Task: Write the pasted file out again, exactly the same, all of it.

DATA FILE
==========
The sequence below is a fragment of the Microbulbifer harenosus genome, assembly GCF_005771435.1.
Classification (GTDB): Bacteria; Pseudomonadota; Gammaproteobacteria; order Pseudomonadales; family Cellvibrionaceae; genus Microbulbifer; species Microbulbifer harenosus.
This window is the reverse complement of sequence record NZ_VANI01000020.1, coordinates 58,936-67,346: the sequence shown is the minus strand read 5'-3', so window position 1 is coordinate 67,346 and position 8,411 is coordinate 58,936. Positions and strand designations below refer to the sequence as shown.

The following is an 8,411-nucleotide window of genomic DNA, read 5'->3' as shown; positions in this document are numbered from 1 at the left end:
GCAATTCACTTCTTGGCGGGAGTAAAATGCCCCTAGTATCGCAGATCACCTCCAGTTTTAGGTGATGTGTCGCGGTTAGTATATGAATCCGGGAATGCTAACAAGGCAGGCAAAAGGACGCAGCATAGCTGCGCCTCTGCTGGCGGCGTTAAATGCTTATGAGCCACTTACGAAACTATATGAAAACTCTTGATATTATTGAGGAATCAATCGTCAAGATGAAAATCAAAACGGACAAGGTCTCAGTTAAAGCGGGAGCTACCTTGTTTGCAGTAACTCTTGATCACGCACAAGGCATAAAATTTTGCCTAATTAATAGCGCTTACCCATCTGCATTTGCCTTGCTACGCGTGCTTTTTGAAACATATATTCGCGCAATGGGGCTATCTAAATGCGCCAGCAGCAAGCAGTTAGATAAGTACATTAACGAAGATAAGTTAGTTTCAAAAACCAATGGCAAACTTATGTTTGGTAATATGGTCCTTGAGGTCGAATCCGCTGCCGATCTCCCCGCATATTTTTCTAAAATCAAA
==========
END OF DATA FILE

The sequence below is a fragment of the Microbulbifer harenosus genome, assembly GCF_005771435.1.
Classification (GTDB): Bacteria; Pseudomonadota; Gammaproteobacteria; order Pseudomonadales; family Cellvibrionaceae; genus Microbulbifer; species Microbulbifer harenosus.
This window is the reverse complement of sequence record NZ_VANI01000020.1, coordinates 58,936-67,346: the sequence shown is the minus strand read 5'-3', so window position 1 is coordinate 67,346 and position 8,411 is coordinate 58,936. Positions and strand designations below refer to the sequence as shown.

The following is an 8,411-nucleotide window of genomic DNA, read 5'->3' as shown; positions in this document are numbered from 1 at the left end:
GCAATTCACTTCTTGGCGGGAGTAAAATGCCCCTAGTATCGCAGATCACCTCCAGTTTTAGGTGATGTGTCGCGGTTAGTATATGAATCCGGGAATGCTAACAAGGCAGGCAAAAGGACGCAGCATAGCTGCGCCTCTGCTGGCGGCGTTAAATGCTTATGAGCCACTTACGAAACTATATGAAAACTCTTGATATTATTGAGGAATCAATCGTCAAGATGAAAATCAAAACGGACAAGGTCTCAGTTAAAGCGGGAGCTACCTTGTTTGCAGTAACTCTTGATCACGCACAAGGCATAAAATTTTGCCTAATTAATAGCGCTTACCCATCTGCATTTGCCTTGCTACGCGTGCTTTTTGAAACATATATTCGCGCAATGGGGCTATCTAAATGCGCCAGCAGCAAGCAGTTAGATAAGTACATTAACGAAGATAAGTTAGTTTCAAAAACCAATGGCAAACTTATGTTTGGTAATATGGTCCTTGAGGTCGAATCCGCTGCCGATCTCCCCGCATATTTTTCTAAAATCAAA